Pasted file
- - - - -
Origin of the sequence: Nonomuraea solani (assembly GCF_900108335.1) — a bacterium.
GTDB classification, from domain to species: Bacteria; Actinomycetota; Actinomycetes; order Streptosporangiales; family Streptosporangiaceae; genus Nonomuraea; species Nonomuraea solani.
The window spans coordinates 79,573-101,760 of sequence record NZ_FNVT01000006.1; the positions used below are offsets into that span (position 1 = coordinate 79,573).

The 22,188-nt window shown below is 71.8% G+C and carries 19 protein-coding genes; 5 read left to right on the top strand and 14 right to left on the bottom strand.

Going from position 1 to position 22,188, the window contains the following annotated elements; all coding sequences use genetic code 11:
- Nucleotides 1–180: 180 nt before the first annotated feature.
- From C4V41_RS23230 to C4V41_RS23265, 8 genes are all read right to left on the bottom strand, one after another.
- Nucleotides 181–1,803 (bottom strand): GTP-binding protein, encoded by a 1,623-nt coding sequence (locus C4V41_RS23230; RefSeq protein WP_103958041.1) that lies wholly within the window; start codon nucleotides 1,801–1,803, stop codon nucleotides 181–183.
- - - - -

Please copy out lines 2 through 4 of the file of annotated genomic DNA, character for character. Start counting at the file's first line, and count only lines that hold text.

GTDB classification, from domain to species: Bacteria; Actinomycetota; Actinomycetes; order Streptosporangiales; family Streptosporangiaceae; genus Nonomuraea; species Nonomuraea solani.
The window spans coordinates 79,573-101,760 of sequence record NZ_FNVT01000006.1; the positions used below are offsets into that span (position 1 = coordinate 79,573).

The 22,188-nt window shown below is 71.8% G+C and carries 19 protein-coding genes; 5 read left to right on the top strand and 14 right to left on the bottom strand.